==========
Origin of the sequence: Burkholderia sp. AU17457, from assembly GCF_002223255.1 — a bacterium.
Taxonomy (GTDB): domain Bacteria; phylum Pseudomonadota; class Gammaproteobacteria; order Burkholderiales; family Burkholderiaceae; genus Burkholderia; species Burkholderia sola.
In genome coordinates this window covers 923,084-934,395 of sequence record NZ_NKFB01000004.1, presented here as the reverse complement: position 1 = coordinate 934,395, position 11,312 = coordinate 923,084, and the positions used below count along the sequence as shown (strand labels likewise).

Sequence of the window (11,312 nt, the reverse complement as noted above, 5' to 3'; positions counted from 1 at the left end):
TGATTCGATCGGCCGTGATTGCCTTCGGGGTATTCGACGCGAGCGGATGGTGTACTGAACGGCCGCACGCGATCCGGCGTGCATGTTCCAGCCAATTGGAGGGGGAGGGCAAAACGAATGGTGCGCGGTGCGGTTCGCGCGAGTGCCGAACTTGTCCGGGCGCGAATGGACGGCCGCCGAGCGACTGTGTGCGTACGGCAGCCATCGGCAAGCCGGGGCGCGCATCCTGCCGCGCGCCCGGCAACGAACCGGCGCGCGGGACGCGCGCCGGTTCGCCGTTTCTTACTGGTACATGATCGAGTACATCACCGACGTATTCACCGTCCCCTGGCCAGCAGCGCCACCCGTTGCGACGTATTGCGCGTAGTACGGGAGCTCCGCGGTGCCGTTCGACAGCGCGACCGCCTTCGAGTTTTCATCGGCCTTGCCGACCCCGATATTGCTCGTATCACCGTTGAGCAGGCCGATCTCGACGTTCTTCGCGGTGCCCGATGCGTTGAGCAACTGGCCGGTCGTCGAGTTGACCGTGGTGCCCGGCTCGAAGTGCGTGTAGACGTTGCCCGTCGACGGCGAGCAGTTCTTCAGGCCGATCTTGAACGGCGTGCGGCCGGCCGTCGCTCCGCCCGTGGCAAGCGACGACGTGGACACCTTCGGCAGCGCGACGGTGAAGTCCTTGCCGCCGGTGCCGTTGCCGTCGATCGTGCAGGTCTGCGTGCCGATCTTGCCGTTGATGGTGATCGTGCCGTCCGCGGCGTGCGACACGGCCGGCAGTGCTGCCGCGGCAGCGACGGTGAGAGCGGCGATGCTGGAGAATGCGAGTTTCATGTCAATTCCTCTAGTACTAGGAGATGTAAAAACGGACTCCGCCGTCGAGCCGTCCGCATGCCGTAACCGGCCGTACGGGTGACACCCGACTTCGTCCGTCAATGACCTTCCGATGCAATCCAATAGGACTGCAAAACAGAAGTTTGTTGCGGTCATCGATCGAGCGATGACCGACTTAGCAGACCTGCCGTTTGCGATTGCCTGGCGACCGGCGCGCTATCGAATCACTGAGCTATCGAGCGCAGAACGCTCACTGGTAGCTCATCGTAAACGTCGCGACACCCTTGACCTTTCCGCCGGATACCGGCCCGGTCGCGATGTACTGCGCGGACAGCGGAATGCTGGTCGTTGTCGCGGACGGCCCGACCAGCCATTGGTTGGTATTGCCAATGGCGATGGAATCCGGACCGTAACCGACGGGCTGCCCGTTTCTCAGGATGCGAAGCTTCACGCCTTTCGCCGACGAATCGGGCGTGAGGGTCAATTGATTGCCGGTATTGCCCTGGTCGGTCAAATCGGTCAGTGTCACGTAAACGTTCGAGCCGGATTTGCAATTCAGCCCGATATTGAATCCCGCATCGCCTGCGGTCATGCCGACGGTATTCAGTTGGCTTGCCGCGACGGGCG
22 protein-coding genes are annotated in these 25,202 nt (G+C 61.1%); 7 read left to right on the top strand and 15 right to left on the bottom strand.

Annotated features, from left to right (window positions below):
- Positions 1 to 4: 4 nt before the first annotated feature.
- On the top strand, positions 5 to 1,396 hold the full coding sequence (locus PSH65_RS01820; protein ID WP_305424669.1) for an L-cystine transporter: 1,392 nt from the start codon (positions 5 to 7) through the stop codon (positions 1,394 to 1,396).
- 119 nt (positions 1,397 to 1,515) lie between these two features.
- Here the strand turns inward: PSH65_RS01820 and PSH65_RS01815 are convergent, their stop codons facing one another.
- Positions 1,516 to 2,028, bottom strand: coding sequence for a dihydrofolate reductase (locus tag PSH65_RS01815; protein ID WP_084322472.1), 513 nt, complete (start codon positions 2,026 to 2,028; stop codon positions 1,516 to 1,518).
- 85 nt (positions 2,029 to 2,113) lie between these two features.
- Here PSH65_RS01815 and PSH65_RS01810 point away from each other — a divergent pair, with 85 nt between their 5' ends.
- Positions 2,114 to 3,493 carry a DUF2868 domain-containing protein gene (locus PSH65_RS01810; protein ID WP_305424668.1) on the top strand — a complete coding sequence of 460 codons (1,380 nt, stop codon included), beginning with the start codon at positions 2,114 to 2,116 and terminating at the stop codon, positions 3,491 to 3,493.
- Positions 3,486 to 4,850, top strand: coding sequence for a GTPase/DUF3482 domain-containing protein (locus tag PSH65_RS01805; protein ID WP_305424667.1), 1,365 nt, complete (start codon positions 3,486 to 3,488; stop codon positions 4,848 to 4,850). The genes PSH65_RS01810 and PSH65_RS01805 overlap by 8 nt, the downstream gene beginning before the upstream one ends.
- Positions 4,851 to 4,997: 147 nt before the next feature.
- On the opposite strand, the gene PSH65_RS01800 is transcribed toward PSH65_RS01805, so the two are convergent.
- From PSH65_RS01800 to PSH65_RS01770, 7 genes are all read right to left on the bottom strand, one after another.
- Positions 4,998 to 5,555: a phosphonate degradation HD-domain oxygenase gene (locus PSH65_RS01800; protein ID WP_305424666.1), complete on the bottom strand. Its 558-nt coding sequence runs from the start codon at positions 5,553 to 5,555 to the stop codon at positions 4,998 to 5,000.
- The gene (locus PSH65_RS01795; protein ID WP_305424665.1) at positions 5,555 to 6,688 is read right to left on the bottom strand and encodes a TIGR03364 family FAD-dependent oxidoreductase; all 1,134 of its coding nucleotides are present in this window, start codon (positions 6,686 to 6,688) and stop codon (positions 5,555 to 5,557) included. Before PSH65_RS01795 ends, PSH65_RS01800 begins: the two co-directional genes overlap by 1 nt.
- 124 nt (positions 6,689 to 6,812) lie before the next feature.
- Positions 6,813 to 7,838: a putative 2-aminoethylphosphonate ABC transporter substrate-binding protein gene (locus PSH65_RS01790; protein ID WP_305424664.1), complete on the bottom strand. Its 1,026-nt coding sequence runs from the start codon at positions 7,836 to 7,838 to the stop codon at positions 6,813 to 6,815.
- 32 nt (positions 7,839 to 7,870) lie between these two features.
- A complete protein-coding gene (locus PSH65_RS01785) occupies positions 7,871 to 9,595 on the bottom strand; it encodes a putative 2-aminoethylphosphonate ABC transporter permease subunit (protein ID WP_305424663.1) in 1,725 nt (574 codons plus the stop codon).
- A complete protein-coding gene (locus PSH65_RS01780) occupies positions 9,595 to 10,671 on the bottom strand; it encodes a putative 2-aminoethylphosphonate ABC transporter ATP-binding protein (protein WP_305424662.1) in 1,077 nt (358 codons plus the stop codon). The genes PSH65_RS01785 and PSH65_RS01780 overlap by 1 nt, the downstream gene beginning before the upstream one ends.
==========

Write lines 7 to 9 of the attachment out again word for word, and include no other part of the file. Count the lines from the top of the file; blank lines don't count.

Annotated features, from left to right (window positions below):
- Positions 1 to 4: 4 nt before the first annotated feature.
- On the top strand, positions 5 to 1,396 hold the full coding sequence (locus PSH65_RS01820; protein ID WP_305424669.1) for an L-cystine transporter: 1,392 nt from the start codon (positions 5 to 7) through the stop codon (positions 1,394 to 1,396).